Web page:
The Risk of Being Uninsured (and the Hidden Bargain in Addressing It Now)

Are you aware of all the risks associated with being uninsured? Take a look at this great column by Erica Oh Nataren from Life Happens and find out how you are putting yourself in harm's way by being uninsured.

With all the expenses of everyday living, it’s tempting to think of insurance as just another cost. What’s harder to see is the potential cost of not buying insurance—or what’s known as “self-insuring”—and the hidden bargain of coverage.

The Important vs. the Urgent
We’ve all experienced it: the tendency to stay focused on putting out fires, while never getting ahead on the things that really matter in the long run. For most people, there are two big things that matter in the long run: their families and their ability to retire. And being properly insured is important to both those concerns.

Life Insurance: a Hidden Bargain?
It’s exceedingly rare, but we all know it can happen: someone’s unexpected death. Life insurance can prevent financial catastrophe for the loved ones left behind, if they depend on you for income or primary care—or both.

The irony is that many people pass on coverage due to perceived cost, when in fact it’s far less expensive that most people think. The 2016 Insurance Barometer Study, by Life Happens and LIMRA showed that 8 in 10 people overestimate the cost of life insurance. For instance, a healthy, 30-year-old man can purchase a 20-year, $250,000 term life insurance policy for $160 a year—about $13 a month.

Enjoy the Benefits of Life Insurance—While You’re Alive
If budget pressures aren’t an issue, consider the living benefits of permanent life insurance—that’s right, benefits you can use during your own lifetime.

Permanent life insurance policies typically have a higher premium than term life insurance policies in the early years. But unlike term insurance, it provides lifelong protection and the ability to accumulate cash value on a tax-deferred basis.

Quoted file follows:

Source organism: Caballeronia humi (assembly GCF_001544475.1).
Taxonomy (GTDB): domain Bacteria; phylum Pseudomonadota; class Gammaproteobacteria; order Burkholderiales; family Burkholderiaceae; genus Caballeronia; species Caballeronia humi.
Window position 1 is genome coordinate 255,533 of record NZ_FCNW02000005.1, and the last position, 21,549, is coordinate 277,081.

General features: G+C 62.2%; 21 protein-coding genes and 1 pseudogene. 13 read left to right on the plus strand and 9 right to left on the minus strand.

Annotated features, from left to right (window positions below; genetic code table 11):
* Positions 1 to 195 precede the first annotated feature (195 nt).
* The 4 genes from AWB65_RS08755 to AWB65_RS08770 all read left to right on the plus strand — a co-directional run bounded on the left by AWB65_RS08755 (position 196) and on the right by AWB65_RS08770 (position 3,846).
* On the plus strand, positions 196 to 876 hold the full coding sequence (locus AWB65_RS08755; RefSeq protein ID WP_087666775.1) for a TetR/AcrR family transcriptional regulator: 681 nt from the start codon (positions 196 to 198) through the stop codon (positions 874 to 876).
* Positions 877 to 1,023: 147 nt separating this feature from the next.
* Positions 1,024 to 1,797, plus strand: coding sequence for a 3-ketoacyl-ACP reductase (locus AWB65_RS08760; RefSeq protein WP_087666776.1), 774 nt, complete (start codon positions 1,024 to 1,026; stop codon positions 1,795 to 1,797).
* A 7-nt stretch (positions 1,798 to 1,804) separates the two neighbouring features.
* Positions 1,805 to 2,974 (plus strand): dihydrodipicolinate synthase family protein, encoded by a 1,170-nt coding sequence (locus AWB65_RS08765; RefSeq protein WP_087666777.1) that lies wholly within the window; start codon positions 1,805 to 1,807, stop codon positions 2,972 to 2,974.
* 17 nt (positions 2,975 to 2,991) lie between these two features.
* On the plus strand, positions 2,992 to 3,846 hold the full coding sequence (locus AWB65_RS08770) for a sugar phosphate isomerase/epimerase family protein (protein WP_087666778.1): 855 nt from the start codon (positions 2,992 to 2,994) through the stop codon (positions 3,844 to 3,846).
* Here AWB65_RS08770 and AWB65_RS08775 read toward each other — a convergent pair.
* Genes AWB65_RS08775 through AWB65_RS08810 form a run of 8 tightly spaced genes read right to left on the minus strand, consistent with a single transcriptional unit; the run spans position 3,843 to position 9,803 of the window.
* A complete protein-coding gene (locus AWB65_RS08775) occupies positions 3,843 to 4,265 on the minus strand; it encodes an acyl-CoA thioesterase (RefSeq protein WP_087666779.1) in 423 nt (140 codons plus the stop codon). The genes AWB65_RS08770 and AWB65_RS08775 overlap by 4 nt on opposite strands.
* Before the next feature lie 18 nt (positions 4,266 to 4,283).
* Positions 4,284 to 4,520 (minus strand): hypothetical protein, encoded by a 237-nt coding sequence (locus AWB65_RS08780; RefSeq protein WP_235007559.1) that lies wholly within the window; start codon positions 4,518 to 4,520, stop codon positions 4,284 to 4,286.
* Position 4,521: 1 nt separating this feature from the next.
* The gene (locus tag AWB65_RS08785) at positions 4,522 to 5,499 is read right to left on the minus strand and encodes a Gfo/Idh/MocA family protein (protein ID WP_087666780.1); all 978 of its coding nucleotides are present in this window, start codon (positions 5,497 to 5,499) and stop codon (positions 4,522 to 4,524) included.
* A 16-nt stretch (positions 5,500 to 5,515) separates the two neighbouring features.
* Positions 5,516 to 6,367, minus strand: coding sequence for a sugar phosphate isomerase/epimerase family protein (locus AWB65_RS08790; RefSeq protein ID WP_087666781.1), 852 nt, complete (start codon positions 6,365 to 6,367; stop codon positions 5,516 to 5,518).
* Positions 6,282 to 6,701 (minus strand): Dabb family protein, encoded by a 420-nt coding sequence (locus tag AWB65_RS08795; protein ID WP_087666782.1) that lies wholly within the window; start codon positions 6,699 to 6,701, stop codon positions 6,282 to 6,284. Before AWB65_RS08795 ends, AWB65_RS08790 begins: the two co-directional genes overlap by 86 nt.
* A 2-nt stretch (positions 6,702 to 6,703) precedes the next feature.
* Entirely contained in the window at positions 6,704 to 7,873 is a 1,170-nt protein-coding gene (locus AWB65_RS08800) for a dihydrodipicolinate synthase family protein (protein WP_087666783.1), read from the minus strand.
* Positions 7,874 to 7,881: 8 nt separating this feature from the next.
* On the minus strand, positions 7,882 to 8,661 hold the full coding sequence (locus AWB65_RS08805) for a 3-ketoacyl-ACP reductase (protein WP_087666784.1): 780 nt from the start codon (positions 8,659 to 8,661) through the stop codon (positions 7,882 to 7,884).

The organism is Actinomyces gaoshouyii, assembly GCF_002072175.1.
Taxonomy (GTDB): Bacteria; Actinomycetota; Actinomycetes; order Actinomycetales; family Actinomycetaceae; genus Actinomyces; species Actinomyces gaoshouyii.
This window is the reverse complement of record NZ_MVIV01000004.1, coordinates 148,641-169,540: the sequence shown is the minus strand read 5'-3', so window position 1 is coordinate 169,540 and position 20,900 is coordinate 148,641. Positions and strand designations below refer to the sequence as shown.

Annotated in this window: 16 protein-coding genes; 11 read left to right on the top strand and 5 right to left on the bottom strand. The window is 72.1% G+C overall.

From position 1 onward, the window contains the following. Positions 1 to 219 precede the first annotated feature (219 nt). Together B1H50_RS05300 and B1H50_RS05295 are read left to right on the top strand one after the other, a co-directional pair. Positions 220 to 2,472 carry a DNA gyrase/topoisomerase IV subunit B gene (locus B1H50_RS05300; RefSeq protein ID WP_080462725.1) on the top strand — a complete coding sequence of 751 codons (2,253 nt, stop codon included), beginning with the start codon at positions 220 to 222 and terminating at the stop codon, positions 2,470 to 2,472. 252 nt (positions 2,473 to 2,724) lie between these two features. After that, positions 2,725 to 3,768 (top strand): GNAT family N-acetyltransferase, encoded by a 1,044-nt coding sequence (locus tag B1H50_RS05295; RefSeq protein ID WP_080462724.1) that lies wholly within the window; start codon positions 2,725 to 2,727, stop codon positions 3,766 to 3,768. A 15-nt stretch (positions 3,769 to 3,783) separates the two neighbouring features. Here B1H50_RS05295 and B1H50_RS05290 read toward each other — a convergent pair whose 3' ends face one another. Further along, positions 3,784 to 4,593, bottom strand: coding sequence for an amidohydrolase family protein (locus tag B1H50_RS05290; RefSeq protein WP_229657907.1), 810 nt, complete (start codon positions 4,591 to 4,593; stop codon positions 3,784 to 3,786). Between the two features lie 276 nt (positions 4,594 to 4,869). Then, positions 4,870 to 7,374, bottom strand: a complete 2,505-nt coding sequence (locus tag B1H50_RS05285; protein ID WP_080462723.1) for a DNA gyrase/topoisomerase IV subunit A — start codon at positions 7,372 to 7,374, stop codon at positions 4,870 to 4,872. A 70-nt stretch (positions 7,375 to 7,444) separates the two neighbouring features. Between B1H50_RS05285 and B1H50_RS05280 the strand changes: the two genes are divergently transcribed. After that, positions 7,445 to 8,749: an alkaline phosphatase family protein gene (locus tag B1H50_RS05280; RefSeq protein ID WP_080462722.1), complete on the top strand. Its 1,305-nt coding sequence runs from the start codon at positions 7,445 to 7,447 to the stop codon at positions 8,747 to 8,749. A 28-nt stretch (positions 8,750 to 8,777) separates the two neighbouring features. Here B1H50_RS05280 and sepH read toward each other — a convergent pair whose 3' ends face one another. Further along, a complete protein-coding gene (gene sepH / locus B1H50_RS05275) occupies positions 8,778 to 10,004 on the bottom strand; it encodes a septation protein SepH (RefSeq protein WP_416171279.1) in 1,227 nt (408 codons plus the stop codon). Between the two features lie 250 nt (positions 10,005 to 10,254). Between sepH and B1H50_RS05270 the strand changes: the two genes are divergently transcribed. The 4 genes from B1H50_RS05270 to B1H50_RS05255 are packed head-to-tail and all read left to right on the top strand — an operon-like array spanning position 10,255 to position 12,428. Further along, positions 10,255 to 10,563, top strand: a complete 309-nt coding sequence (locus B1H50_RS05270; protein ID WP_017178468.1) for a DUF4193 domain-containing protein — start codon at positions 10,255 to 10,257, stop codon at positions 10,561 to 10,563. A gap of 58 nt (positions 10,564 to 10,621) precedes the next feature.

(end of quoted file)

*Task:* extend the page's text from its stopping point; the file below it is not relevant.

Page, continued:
Cash values can be used in the future for any purpose you wish. If you like, you can borrow cash value for a down payment on a home, to help pay for your children’s education or to provide income for your retirement.

When you borrow money from a permanent insurance policy, you’re using the policy’s cash value as collateral and the borrowing rates tend to be relatively low. And unlike loans from most financial institutions, the loan is not dependent on credit checks or other restrictions. You ultimately must repay any loan with interest or your beneficiaries will receive a reduced death benefit and cash-surrender value.

In this way, life insurance can serve as a powerful financial cushion for you and your family throughout your life, in addition to protecting your family from day one.

Disability Insurance: For the Biggest Risk of All
The most overlooked of the major types of insurance coverage is the one that actually covers a far more common risk—the risk of becoming ill or injured and being unable to work and earn your paycheck.

How common is it? While no one knows the exact numbers, it’s estimated that 30% of American workers will become disabled for 90 days or more during their working years. The sad reality is that most American workers also cannot afford such an event. In fact, illness and injury are the top reasons for foreclosures and bankruptcies in the U.S. today. Disability insurance ensures that if you are unable to work because of illness or injury, you will continue to receive an income and make ends meet until you’re able to return to work.

It’s tempting to cross your fingers and hope misfortune skips over you. But when you look at the facts, it’s easy to see: getting proper coverage against life’s risks is not just important, but a bargain in disguise.

See the original article Here.

Source:

Nataren E. (2017 May 11). The risk of being uninsured (and the hidden bargain in addressing it now) [Web blog post]. Retrieved from address http://www.lifehappens.org/blog/the-risk-of-being-uninsured-and-the-hidden-bargain-in-addressing-it-now/


7 Social Security facts Americans need to know

There are millions of  Americans who depend on Social Security to fund their retirement. Many of the people who depend on social security for their retirement funding tend to overestimate how much money they will receive, or how long the money will last. With the many changes that have occurred to Social Security over the years many Americans are out of touch with how the program works and how it fits into their overall retirement strategy.  Here is a great list compiled by Marlene Y. Satter from Benefits Pro on the top 7 things Americans need to know about Social Security and how it can impact their retirement.

7. Monthly benefits are based on the age at which you collect and the average of your highest 35 years of earnings.

How many years have you paid into Social Security?

The SSA will take your 35 highest paid of those years and average them to come up with what your monthly benefit will be.

Then, depending on whether you decide to go for early retirement (age 62), full retirement age (currently age 66, but rising to 67) or keep working till age 70, that will determine your benefit.

If you retire at age 62, your benefit will be reduced. At the full retirement age you’ll get your full benefit, but if you work till 70 the benefit will keep increasing.

The longer you work and don’t claim, the higher your benefit will be, but it stops growing once you hit age 70.

6. Claiming too early can cut your benefits for life.